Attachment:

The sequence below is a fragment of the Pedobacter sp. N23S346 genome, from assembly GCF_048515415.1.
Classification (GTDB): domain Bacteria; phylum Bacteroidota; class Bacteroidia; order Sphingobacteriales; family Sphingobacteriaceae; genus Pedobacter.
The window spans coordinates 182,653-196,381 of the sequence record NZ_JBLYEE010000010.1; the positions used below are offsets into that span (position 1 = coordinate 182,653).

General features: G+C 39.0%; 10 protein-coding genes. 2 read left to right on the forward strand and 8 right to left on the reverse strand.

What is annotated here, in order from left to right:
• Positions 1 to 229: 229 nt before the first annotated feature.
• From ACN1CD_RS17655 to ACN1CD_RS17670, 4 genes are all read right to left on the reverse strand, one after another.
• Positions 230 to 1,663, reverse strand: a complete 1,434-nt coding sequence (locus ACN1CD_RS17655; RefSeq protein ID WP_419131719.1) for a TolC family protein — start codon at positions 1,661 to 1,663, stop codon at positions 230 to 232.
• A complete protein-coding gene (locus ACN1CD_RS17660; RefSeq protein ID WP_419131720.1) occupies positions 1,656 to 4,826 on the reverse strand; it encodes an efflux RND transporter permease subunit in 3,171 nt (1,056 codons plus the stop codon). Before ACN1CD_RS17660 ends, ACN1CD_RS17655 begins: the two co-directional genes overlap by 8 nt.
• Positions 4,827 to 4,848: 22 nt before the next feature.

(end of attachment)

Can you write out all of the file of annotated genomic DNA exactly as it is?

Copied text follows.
The sequence below is a fragment of the Pedobacter sp. N23S346 genome, from assembly GCF_048515415.1.
Classification (GTDB): domain Bacteria; phylum Bacteroidota; class Bacteroidia; order Sphingobacteriales; family Sphingobacteriaceae; genus Pedobacter.
The window spans coordinates 182,653-196,381 of the sequence record NZ_JBLYEE010000010.1; the positions used below are offsets into that span (position 1 = coordinate 182,653).

General features: G+C 39.0%; 10 protein-coding genes. 2 read left to right on the forward strand and 8 right to left on the reverse strand.

What is annotated here, in order from left to right:
• Positions 1 to 229: 229 nt before the first annotated feature.
• From ACN1CD_RS17655 to ACN1CD_RS17670, 4 genes are all read right to left on the reverse strand, one after another.
• Positions 230 to 1,663, reverse strand: a complete 1,434-nt coding sequence (locus ACN1CD_RS17655; RefSeq protein ID WP_419131719.1) for a TolC family protein — start codon at positions 1,661 to 1,663, stop codon at positions 230 to 232.
• A complete protein-coding gene (locus ACN1CD_RS17660; RefSeq protein ID WP_419131720.1) occupies positions 1,656 to 4,826 on the reverse strand; it encodes an efflux RND transporter permease subunit in 3,171 nt (1,056 codons plus the stop codon). Before ACN1CD_RS17660 ends, ACN1CD_RS17655 begins: the two co-directional genes overlap by 8 nt.
• Positions 4,827 to 4,848: 22 nt before the next feature.